Modification of phenolic metabolism in soybean hairy roots through down regulation of chalcone synthase or isoflavone synthase
Soybean hairy roots, transformed with the soybean chalcone synthase (CHS6) or isoflavone synthase (IFS2) genes, with dramatically decreased capacity to synthesize isoflavones were produced to determine what effects these changes would have on susceptibility to a fungal pathogen. The isoflavone and coumestrol concentrations were decreased by about 90% in most lines apparently due to gene silencing. The IFS2 transformed lines had very low IFS enzyme activity in microsomal fractions as measured by the conversion of naringenin to genistein. The CHS6 lines with decreased isoflavone concentrations had 5 to 20-fold lower CHS enzyme activities than the appropriate controls. Both IFS2 and CHS transformed lines accumulated higher concentrations of both soluble and cell wall bound phenolic acids compared to controls with higher levels found in the CHS6 lines indicating alterations in the lignin biosynthetic branch of the pathway. Induction of the soybean phytoalexin glyceollin, of which the precursor is the isoflavone daidzein, by the fungal pathogen Fusarium solani f. sp. glycines (FSG) that causes soybean sudden death syndrome (SDS) showed that the low isoflavone transformed lines did not accumulate glyceollin while the control lines did. The (iso)liquritigenin content increased upon FSG induction in the IFS2 transformed roots indicating that the pathway reactions before this point can control isoflavonoid synthesis. The lowest fungal growth rate on hairy roots was found on the FSG partially resistant control roots followed by the SDS sensitive control roots and the low isoflavone transformants. The results indicate the importance of phytoalexin synthesis in root resistance to the pathogen.
KeywordsDisease Genetic engineering Phenylpropanoids Resistance Hairy roots Soybean
This study was supported in part by funds from the Illinois Soybean Program Operating Board, the United Soybean Board, the North Central Soybean Research Program, the Soybean Disease Biotechnology Center, the Illinois Agricultural Experiment Station, and the USDA Agricultural Research Service.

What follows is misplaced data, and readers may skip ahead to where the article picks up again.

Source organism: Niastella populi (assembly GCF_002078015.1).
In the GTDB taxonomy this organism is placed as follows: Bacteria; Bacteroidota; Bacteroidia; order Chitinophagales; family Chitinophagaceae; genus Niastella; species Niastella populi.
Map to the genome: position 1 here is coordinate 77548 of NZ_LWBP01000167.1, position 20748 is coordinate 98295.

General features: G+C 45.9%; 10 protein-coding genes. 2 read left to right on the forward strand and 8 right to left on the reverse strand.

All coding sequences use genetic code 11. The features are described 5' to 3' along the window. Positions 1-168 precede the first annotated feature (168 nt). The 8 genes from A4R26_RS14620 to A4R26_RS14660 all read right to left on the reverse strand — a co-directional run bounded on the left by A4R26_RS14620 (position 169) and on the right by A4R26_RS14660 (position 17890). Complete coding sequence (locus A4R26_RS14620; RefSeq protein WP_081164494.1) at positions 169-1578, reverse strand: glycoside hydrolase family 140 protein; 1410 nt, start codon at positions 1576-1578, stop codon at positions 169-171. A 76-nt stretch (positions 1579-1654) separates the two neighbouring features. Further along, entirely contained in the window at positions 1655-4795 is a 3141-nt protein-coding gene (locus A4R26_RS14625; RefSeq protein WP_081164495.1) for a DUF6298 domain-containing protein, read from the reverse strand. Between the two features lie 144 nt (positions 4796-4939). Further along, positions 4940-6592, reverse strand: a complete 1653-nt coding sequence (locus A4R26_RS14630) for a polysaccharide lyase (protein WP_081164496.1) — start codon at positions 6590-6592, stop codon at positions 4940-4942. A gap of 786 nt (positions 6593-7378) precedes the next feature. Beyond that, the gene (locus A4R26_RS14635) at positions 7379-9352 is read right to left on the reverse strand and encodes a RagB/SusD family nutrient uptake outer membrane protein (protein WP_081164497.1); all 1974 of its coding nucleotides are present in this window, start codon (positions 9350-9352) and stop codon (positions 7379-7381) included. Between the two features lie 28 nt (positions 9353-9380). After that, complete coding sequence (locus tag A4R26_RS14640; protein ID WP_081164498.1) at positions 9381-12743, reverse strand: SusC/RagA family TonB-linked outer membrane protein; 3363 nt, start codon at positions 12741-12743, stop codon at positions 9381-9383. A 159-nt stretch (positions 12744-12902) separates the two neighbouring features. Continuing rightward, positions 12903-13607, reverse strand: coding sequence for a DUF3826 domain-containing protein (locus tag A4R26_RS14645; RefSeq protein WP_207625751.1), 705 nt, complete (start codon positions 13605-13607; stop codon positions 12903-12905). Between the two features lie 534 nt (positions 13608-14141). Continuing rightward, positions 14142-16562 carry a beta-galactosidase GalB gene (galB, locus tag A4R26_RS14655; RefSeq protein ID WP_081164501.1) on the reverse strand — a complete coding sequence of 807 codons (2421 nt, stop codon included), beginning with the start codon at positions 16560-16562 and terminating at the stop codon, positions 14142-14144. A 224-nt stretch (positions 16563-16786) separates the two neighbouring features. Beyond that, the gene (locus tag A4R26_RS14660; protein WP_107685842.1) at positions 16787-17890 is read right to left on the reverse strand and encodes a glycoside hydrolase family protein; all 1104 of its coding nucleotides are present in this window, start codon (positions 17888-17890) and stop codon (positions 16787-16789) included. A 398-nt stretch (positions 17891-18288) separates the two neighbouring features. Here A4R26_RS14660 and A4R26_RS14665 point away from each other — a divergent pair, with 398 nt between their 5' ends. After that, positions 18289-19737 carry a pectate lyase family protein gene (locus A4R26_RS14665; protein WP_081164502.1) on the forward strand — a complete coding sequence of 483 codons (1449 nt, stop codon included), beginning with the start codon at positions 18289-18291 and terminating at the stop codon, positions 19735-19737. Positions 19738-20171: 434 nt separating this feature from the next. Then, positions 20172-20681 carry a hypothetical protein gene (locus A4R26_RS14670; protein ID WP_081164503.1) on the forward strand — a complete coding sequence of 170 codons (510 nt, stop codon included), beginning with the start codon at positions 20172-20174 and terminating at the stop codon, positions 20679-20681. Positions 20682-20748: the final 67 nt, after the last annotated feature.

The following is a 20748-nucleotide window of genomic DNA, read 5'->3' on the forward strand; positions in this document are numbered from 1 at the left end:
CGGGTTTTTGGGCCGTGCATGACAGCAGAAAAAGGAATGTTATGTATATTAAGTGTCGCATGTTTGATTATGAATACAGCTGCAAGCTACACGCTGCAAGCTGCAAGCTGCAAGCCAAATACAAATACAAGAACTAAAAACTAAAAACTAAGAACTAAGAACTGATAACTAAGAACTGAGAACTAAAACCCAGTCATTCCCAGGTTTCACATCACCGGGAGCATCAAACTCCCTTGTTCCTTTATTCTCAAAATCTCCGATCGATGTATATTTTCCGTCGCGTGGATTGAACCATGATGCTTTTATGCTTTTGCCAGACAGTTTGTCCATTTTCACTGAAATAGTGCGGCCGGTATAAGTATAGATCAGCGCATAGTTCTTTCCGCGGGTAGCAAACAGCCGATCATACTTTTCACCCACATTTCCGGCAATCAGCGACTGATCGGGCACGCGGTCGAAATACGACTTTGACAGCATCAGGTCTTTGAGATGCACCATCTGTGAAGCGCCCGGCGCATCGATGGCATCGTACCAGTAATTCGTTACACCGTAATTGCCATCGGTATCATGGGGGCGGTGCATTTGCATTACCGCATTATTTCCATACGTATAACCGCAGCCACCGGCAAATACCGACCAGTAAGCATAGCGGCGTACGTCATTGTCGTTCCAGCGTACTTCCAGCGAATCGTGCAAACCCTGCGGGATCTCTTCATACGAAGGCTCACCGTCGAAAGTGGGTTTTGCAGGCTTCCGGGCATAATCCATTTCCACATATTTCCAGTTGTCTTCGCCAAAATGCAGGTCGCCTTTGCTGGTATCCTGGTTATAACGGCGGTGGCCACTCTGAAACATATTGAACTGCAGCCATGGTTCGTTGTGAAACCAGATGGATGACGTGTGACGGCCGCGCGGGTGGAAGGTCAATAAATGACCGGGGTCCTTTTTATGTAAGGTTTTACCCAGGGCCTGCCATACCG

- Bhattacharyya MK, Ward EWB (1985) Differential sensitivity of Phytophthora megasperma f sp. glycinea to glyceollin isomers. Physiol Mol Plant Pathol 27:299–310Google Scholar
- Dellaporta S (1994) Plant DNA miniprep and microprep. In: Freeling M, Walbot V (eds) The Maize Handbook. Springer, Berlin Heidelberg New York, pp 522–525Google Scholar
- Edwards R, Kessmann H (1992) Isoflavonoid phytoalexin and their biosynthetic enzymes. In SJ Gurr, MJ McPherson, DJ Bowles (ed) Molecular plant pathology: a practical approach, vol 2. IRL Press, Oxford, pp 45–62Google Scholar
- Graham TL, Graham MY (1991) Glyceollin elicitors induce major but distinctly different shifts in isoflavonoid metabolism in proximal and distal soybean cell populations. Mol Plant–Microbe Interact 4:60–68Google Scholar
- Harborne JB (1964) Ultraviolet spectroscopy of flavonoids. In: Pridham JB (ed) Methods in polyphenol chemistry. Proceedings of the plant phenolics group symposium, Oxford, April 1963, Pergamon Press, pp 13–37Google Scholar
- Lozovaya VV, Lygin AV, Li S, Hartman GL, Widholm JM (2004a) Biochemical response of soybean roots to Fusarium solani f. sp. glycines infection. Crop Sci 44:819–826Google Scholar
- McLafferty FW, Turecek F (1993) Interpretation of mass spectra. IV (ed) University science books, Mill Valley, CaliforniaGoogle Scholar
- Paxton JD (1974) Phytoalexins, phenolics and other antibiotics in roots resistant to soil-borne fungi. In: Bruehl GW (ed) Biology and control of soil-borne plant pathogens. St Paul, pp 185–192Google Scholar
- Paxton JD, Groth J (1994) Constraints on pathogens attacking plants. Critical Rev Plant Sci 13:77–95Google Scholar
- Savka MA, Ravillion B, Noel GR, Farrand SK (1990) Induction of hairy roots on cultivated soybean genotypes and their use to propagate the soybean cyst nematode. Phytopathol 80:503–508Google Scholar
- Widholm J (2004) Progress in transforming the recalcitrant soybean. Chapter 11 In: Liang GH, Skinner DZ (ed) Genetically modified crops: their development, uses, and risks. The Haworth Press Inc, New York, pp 259–280Google Scholar